Modulation of multidrug resistance proteins by statins in human neuroblastoma
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KeywordsSimvastatin Atorvastatin Multidrug Resistance Protein Immature Protein Calcein Uptake
Chemoresistance is a major problem during cancer treatment. ATP-binding cassette (ABC) transporter efflux is mainly responsible for this chemotherapeutics resistance of the tumour cells. We have recently observed that in the presence of statins SH-SY5Y neuroblastoma cells show enhanced susceptibility to doxorubicin-induced apoptosis which cannot be explained by simple additivity. In order to monitor ABC transporter activity as a possible source of statin-mediated additivity in doxorubicin-induced apoptosis, calcein uptake and release were analysed in human SH-SY5Y neuroblastoma cells. Simvastatin inhibited calcein uptake and release to the same extent as the well-described 1st generation ABC transporter inhibitor verapamil. Using the fluorescence behaviour of doxorubicin the accumulation of the anthracycline in SH-SY5Y neuroblastoma cells was visualised by confocal microscopy. The cumulating fluorescence intensity showed significant acceleration and accumulation under atorvastatin treatment. P-glycoprotein (ABCB1) is a heavyly glycosylated transporter for cytotoxic compounds. The protein appears as a double band, representing a mature fully glycosylated protein (~180 kDa) and a partially deglycosylated immature protein (~140 kDa) . Atorvastatin reduced the mature 180 kDa protein band, suggesting an impairment of glycosylation. Treatment of the cells with tunicamycin, an inhibitor of the endogenous protein glycosylation in the endopolasmic reticulum, leads to the detection of the complete deglycosylated immature protein (~110 kDa). This assumption is corroborated by additional N-glycosidase F (PNGase) treatment of the human SH-SY5Y cells. The functional relevance of the deglycosylation of P-glycoprotein has been confirmed by enhanced doxorubicin accumulation in PNGase F-treated SH-SY5Y cells. In order to circumvent limited biological significance of the degenerated SH-SY5Y cell line primary human neuroblastoma cells were investigated. Similary, in the presence of statins enhanced doxorubicin accumulation was detectable and thereby corroborated the above described principle of action. Taken together, simvastatin and atorvastatin reduce the glycosylation of P-glycoprotein. Hence, statins reduce the activity of P-glycoprotein, which leads to an enhanced intracellular accumulation of doxorubicin. This explains the potentiated apoptosis by co-application of simvastatin and doxorubicin.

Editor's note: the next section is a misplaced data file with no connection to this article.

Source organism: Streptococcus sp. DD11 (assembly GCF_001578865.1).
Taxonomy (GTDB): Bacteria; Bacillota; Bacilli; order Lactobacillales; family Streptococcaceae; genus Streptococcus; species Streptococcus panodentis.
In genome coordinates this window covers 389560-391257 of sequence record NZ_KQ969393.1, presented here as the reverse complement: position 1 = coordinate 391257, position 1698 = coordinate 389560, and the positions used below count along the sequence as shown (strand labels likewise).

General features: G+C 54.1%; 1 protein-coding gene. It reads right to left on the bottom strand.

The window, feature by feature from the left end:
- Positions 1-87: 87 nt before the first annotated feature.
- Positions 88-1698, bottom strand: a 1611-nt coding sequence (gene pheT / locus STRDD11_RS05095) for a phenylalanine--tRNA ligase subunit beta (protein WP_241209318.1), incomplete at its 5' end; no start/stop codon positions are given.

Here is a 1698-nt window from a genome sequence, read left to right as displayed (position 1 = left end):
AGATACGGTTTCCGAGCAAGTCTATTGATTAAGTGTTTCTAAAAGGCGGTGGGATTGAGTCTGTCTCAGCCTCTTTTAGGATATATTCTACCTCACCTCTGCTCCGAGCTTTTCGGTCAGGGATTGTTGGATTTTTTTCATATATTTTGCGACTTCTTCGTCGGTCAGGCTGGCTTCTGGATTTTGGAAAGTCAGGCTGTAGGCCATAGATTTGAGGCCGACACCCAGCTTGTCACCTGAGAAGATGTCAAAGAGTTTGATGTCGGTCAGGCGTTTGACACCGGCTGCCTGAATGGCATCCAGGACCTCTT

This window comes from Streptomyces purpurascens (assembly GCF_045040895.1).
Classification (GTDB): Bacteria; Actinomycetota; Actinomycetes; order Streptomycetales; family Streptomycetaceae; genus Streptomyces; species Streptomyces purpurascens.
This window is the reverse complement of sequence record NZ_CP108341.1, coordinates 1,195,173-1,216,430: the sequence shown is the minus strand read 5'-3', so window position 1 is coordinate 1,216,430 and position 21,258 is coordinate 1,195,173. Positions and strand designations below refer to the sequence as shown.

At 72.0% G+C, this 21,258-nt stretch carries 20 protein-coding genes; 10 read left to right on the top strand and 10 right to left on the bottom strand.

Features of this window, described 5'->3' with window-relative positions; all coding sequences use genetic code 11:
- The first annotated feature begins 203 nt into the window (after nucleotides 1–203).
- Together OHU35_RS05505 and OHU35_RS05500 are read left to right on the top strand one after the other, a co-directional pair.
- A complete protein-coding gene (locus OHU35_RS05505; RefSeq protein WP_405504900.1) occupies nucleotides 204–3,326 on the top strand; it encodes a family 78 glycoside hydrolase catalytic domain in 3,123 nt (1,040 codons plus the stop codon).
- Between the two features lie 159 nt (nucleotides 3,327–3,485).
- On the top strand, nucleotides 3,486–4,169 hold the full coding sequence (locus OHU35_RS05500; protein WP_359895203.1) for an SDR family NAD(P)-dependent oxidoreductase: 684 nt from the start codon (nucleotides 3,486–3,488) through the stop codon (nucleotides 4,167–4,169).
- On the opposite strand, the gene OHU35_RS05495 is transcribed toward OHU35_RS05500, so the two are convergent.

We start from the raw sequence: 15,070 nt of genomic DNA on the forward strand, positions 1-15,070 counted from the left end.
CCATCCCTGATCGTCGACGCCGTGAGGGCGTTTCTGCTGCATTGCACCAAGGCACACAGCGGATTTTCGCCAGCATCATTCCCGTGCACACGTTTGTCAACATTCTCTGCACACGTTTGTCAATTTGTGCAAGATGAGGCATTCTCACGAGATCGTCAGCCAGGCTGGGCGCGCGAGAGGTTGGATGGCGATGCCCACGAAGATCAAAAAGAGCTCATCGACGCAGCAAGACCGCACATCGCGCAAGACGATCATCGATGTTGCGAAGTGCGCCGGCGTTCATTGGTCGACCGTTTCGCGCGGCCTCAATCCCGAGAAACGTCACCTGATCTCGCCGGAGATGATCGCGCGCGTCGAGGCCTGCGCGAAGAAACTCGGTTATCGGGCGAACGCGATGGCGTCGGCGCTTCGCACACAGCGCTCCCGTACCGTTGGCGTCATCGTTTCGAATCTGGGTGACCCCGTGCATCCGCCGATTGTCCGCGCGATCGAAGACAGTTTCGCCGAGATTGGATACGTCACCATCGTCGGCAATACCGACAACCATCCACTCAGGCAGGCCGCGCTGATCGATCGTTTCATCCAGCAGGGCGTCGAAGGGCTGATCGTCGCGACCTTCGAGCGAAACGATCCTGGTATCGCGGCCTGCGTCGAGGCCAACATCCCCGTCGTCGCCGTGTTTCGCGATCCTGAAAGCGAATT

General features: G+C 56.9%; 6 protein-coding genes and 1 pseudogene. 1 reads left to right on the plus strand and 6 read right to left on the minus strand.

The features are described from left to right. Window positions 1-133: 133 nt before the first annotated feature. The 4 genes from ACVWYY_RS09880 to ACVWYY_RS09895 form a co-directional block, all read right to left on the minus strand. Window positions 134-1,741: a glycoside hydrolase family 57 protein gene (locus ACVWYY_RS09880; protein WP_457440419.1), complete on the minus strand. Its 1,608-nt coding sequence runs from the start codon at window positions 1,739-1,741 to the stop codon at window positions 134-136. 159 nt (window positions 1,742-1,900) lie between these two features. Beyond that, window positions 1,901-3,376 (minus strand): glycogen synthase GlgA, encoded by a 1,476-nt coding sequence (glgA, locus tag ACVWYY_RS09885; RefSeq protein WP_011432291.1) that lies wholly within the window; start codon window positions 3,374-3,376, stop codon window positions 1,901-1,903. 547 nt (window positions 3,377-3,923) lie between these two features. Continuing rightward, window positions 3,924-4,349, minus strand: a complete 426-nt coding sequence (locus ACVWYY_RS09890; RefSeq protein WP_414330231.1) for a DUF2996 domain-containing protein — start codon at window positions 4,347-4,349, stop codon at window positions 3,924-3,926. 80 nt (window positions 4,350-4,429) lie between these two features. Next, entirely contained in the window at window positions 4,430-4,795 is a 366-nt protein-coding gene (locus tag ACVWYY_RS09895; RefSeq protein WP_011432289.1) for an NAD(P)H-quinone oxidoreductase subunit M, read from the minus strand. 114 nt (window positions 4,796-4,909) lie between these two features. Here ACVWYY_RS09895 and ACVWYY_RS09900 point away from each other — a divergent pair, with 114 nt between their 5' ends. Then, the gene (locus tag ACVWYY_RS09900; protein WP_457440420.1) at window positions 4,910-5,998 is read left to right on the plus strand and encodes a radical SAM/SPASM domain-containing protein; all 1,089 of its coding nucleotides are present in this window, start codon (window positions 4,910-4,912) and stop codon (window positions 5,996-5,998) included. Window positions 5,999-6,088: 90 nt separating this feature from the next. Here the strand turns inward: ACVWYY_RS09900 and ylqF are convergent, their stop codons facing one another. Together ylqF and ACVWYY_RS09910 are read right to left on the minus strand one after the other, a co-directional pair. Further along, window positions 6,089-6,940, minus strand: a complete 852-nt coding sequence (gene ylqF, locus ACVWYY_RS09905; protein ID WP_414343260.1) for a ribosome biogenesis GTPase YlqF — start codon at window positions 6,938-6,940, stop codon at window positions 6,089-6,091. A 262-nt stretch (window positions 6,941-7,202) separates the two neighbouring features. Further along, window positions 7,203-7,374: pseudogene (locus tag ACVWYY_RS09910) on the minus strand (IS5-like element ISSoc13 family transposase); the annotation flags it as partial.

The work was supported by the Herzfeldersche Familienstiftung and the GENAU-Dragon Project.
This article is published under license to BioMed Central Ltd.